Celebrating an MHC Thanksgiving--in the 1800s

Uploaded by mountholyokenews on 22.11.2010

The story of a 19th century Mount Holyoke Thanksgiving is an intricately beautiful one…as
expressed in student letters and diaries from the mid-1800s. The finely handwritten documents
are part of the College’s Archives and Special Collections.
Patricia Albright, Archives Librarian: “These letters are first person accounts of what
Thanksgiving was like for these young women. Many of them were away from home for the holiday,
many of them were homesick, so the occasion really meant a lot to them.”
Today, Patricia Albright is sharing some of this first-hand Thanksgiving material with
student worker Kirsten Hansen.
Albright: “This is a journal that was kept by Louisa Ware who graduated in 1852. It’s
from 1848 so Mary Lyon was still alive at that time, and it really is one of our most
wonderful descriptions of Thanksgiving because she shows that Mary Lyon went into students’
rooms the Wednesday before Thanksgiving and asked if they would help with the preparation
of the food, and she had students preparing raisins, cranberry sauce, pies, helping with
the baking—really participating and preparing the feast.”
Albright: “There’s a photograph of students actually doing some of the baking. This is
very similar to what students would have done in preparation for the Thanksgiving feast.
Students worked in a variety of work circles, and this is the pie-making circle. Pies were
particularly popular because depending on the ingredients, they kept very well.
And usually for this kind of festivity, students might make as many as 100 pies just for the one dinner.”
Kirsten Hansen ’12, Archives and Special Collections student worker: “The most interesting
aspect for me is the sorts of food they were making, because, as Patty mentioned, it was
a lot more local. There was a lot more emphasis on food preservation, so mince meat pies,
you’d make them a couple of weeks in advance, and then eat them. So just the recipes they
were using and the sheer magnitude of the amount of food they were making to feed everyone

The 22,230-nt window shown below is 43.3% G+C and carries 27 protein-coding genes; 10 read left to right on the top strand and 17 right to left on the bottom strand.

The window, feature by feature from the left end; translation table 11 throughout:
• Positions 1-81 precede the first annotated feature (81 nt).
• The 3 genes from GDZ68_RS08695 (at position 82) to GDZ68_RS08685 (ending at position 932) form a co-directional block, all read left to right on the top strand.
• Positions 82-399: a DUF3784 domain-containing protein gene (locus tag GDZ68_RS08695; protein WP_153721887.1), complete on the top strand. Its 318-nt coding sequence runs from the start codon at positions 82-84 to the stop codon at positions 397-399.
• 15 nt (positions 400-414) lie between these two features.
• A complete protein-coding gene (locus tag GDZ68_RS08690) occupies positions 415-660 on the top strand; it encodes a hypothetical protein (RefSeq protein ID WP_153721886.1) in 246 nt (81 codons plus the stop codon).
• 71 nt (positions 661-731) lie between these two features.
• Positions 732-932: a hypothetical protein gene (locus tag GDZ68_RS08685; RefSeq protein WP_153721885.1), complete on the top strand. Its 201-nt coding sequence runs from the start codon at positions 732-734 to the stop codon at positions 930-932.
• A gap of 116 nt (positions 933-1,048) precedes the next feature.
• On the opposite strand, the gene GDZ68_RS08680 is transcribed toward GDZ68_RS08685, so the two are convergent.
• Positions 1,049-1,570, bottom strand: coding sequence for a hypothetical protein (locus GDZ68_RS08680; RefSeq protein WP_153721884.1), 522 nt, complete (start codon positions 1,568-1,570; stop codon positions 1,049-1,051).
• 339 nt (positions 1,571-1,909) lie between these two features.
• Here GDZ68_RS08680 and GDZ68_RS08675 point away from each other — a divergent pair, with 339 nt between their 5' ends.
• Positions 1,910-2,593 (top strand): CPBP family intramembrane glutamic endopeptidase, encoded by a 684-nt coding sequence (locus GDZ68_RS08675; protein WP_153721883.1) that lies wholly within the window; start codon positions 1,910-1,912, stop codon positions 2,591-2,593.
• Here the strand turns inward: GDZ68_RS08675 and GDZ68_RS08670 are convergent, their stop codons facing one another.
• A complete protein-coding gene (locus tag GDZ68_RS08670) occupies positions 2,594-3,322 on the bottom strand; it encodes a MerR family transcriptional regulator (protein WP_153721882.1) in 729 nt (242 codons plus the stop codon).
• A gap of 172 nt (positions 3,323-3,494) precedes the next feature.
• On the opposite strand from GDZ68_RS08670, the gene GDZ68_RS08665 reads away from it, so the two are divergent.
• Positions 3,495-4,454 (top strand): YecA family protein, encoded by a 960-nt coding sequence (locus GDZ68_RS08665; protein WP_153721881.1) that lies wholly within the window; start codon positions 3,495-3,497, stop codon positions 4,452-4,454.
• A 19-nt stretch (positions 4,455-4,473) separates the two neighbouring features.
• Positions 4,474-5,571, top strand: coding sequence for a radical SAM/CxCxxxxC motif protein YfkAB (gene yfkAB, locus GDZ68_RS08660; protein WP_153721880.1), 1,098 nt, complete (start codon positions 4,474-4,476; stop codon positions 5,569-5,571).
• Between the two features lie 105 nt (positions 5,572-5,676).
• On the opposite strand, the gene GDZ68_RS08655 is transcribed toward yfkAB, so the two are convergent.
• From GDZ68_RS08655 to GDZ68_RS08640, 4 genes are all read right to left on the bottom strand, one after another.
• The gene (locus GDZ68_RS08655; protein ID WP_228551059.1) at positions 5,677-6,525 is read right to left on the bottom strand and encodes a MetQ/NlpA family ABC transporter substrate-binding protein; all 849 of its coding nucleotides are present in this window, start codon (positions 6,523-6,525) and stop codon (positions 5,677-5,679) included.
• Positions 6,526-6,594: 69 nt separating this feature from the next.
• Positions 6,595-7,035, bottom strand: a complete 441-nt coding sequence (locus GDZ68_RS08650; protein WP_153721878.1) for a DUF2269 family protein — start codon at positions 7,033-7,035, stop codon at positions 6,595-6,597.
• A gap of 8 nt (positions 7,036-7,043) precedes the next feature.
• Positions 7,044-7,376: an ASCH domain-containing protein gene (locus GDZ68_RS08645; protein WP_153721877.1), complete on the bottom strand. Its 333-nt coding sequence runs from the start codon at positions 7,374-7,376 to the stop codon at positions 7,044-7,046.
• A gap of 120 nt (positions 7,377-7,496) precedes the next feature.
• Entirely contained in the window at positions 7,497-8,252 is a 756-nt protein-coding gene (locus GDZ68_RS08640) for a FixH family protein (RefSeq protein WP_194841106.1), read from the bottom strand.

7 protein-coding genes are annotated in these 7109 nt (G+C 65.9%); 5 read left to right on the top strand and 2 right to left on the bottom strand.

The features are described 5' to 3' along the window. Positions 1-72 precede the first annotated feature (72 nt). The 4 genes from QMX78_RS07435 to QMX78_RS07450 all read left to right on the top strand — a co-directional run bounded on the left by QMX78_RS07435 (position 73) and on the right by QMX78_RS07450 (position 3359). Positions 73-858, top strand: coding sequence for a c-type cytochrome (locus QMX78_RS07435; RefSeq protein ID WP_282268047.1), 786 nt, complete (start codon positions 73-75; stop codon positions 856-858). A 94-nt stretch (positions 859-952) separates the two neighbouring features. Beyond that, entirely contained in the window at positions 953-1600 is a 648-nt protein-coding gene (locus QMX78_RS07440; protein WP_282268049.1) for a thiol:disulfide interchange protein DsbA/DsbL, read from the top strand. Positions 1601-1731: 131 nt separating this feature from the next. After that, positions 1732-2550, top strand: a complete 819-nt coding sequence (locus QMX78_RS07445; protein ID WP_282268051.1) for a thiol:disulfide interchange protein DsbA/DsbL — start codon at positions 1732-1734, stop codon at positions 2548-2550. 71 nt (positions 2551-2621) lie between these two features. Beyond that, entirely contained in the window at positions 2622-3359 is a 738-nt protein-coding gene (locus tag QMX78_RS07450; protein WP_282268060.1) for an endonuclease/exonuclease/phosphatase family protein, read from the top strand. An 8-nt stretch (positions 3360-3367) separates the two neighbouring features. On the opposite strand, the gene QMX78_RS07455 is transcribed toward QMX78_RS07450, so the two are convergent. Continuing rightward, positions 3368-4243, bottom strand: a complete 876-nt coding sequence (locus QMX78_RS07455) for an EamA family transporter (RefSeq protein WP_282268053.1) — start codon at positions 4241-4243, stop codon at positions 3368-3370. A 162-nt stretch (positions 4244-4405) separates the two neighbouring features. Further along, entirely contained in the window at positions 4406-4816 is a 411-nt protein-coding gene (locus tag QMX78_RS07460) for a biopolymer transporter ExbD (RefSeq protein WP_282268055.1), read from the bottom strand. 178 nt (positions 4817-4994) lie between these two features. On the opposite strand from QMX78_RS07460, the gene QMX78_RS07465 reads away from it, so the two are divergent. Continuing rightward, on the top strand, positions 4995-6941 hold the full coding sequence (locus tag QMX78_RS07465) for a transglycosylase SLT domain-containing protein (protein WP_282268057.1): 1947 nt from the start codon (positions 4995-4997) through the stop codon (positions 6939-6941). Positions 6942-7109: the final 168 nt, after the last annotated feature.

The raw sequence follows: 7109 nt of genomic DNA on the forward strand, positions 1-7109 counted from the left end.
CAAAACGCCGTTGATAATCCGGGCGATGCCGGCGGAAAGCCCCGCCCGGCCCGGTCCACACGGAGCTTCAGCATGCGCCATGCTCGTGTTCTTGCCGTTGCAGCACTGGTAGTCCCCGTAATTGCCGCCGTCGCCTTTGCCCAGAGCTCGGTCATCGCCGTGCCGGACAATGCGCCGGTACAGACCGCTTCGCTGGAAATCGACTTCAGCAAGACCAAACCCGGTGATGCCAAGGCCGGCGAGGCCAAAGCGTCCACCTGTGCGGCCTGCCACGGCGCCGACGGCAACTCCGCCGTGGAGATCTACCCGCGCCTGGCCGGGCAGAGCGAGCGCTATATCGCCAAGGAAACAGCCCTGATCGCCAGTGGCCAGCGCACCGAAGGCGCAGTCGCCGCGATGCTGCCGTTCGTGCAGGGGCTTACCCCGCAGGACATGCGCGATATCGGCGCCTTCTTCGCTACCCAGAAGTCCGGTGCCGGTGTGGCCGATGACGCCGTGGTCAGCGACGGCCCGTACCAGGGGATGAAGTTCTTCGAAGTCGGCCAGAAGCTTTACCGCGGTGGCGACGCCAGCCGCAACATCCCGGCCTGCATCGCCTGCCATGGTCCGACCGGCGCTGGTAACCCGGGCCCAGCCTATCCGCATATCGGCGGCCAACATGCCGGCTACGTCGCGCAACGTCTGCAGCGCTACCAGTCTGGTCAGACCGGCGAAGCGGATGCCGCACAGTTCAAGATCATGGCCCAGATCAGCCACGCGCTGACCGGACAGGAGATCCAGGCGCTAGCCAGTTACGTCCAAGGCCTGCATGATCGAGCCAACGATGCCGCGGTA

on a daily basis is really interesting.”
The magnitude of the menu, featuring enough food to feed the 275 or so students and faculty
members in attendance—and the ornate decoration of a Mount Holyoke Thanksgiving—is detailed
in this cross-written letter from student Melissa Usher in 1852.
Albright: “In those days, paper and postage were quite expensive, so students tried to
cram as much information as they could on one or two sheets of paper. Usually when they
finished writing in the normal way to write a letter, they would then start writing up
and down across the letter, and they would finish by writing in the margins of the letter.
Her handwriting is quite beautiful, so once you get accustomed to the pattern of how she’s written
this, it’s not too difficult to read, but I often wonder how people who first received
these letters responded when they saw them. You know, thanks a lot, dear.” (She laughs).
Thankfully, archives and special collections has a typewritten copy that’s a bit easier to read.
Albright: “The festivities really began the Wednesday before, when students started
making paper flowers, and preparing other wreaths and decorations, so the public rooms
of the seminary building were very decorated. Usually they were quite plain. So to have
all of these decorations around must have been very exciting. What’s really interesting
is that her letter also mentions that they had a Christmas tree in the seminary hall.
And for centuries, Christmas had not been a popular holiday in New England—Thanksgiving
was really the premiere holiday—but this shows the beginning of the combination of
the two celebrations. So after describing the decorations in great detail, Melissa gets
on to the most important part, which is, of course, the food. And she talks about the
roasted turkey that they had, potatoes, squash, tapioca pudding, pumpkin pies—a really traditional
Thanksgiving meal, which was, it’s important to remember, really a celebration of the harvest in New England.”
Albright, “These are photographs of other students who were here in the early 1850s.
Melissa Usher in her description of her Thanksgiving celebration says that for the evening reception,
she donned her black silk dress, and this is probably similar to what she wore to the reception.”
Usher also details some of the evening’s entertainment—which included a healthy dose
of calisthenics.
Albright, “These were exercises that students did as part of Mary Lyon’s program to keep
everybody healthy. They were actually very similar to dancing which was frowned upon
in those days, but students were allowed to move around in sort of rhythmic dancelike
patterns, and they were often songs that were sung to accompany these exercises.”
The end of that specific tradition, no doubt, is something for today’s students to be thankful for.
This is Mary Jo Curtis for the Mount Holyoke Office of Communications.